, May 10, 2010 (ENS) - Hope that BP could immediately contain oil spilling from the broken Deepwater Horizon wellhead in the Gulf of Mexico suffered a setback on Saturday.
BP's attempt to place a 100 ton containment dome over the main leak at the wellhead was suspended when hydrates, icy crystals formed when gas combines with water, built up inside the dome, said BP's chief operating officer Doug Suttles. He stressed that this operation has never been done before in 5,000 feet of water where the wellhead is located.
Because gas hydrates are lighter than water, the dome became buoyant, Suttles said. In addition, the hydrates blocked the top of the dome, keeping the leaking oil from being directed up a pipe into a drillship on the surface.
BP engineers lower the large containment dome in an attempt to keep the Deepwater Horizon oil from spilling into the gulf. May 6, 2010. (Photo courtesy U.S. Coast Guard)
BP says a second, smaller containment dome is being prepared to lower over the main leak point. The small dome will be connected by drill pipe and riser lines to a drillship on the surface to collect and treat the oil. The company says the smaller dome is designed to mitigate the formation of large hydrate volumes.
The oil rig Deepwater Horizon, owned by the Swiss corporation Transocean, Ltd, and leased to the British company BP, exploded April 20 after an 18,000 foot test well was about to be capped 51 miles southeast of Venice, Louisiana. The rig caught fire and burned for 36 hours. It sank April 22 and lies on the seafloor about a quarter-mile from the broken wellhead.
A series of valves at the wellhead called a blowout preventer has failed to shut off the flow of oil, which has been gushing into the gulf at an estimated rate of 5,000 barrels a day for the past three weeks.
BP, the party legally responsible for stopping the oil and cleaning up the mess, says its work on the blowout preventer has positioned company engineers to attempt a "top kill option" aimed at stopping the flow of oil from the well by pumping material down into the wellhead.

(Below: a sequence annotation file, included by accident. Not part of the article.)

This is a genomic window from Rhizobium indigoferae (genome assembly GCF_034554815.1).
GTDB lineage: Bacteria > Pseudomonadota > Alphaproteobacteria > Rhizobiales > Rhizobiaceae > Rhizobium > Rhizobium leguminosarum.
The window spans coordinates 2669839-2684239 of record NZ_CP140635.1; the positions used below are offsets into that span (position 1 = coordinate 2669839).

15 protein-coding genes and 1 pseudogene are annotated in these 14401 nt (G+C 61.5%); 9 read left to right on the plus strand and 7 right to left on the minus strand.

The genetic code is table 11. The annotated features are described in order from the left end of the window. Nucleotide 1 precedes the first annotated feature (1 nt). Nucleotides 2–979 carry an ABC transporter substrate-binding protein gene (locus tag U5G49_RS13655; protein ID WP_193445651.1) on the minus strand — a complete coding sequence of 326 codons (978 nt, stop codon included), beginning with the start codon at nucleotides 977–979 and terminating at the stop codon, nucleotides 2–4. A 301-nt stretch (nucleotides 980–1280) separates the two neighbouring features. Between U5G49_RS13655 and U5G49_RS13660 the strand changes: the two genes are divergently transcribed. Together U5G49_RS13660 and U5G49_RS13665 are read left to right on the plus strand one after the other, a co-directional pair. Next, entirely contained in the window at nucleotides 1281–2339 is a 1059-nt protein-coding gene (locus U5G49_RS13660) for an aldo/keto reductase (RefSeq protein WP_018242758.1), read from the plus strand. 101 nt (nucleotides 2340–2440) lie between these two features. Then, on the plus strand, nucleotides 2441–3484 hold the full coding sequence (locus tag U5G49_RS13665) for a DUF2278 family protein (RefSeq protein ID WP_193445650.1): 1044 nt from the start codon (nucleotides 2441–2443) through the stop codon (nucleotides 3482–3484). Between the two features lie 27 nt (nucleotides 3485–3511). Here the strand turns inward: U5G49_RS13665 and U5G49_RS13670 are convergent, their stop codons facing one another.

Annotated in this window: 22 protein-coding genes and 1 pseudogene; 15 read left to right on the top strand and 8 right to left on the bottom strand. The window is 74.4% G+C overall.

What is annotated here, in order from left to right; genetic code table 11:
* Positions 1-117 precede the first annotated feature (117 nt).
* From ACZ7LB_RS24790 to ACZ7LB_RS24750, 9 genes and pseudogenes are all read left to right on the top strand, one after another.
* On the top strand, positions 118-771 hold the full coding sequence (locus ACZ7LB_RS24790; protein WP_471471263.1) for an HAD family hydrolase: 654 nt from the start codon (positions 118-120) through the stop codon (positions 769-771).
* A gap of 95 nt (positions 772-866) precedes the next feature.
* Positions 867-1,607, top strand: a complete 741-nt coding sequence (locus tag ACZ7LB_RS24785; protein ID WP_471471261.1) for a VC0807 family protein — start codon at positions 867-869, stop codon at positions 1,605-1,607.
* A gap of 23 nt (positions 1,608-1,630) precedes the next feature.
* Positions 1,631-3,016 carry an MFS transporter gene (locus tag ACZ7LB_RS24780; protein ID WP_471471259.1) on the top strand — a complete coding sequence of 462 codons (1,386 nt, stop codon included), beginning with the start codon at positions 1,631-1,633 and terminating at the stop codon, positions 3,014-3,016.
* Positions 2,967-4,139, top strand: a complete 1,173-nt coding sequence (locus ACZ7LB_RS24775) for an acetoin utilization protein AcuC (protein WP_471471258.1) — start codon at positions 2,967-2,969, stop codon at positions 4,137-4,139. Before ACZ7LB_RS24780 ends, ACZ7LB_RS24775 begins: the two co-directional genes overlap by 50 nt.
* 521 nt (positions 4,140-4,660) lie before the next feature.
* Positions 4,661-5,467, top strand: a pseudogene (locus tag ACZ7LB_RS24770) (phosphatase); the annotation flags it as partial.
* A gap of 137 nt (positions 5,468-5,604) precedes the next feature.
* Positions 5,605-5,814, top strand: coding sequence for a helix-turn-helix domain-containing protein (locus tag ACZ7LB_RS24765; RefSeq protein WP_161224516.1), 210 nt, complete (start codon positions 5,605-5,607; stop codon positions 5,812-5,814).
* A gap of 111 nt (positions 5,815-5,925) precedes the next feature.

BP said it will pursue this option in parallel with the smaller containment dome over the next two weeks.
Work on a relief well drilled near the original well to divert the flow of oil began on Sunday May 2 and continues. It is expected to take some three months to complete.
More than 290 vessels, including skimmers, tugs, barges and recovery vessels, are being used to collect and disperse oil that has reached the surface of the sea.
The volume of dispersant applied to the spill on the surface amounts to over 315,000 gallons since the spill response began. The U.S. EPA is constantly monitoring air quality in the gulf area through air monitoring aircraft, and fixed and mobile air stations. This data is posted as it becomes available on www.epa.gov/bpspill.
The Coast Guard and the EPA authorized BP to conduct tests of a new approach to use this dispersant underwater, at the source of the leak. Tests were done to determine if the dispersant would be effective in breaking up the oil and helping to control the leaks. No further use of dispersants underwater is planned until BP provides the results of these tests. The EPA reserves the right to discontinue the use of this dispersant method "if any negative impacts on the environment outweigh the benefits," the agency said today.
Intensive operations to skim oil from the surface of the water also continued. Some 90,000 barrels of oily liquid has now been recovered.
The total length of deployed boom is now more than one million feet as part of the efforts to stop oil reaching the coast.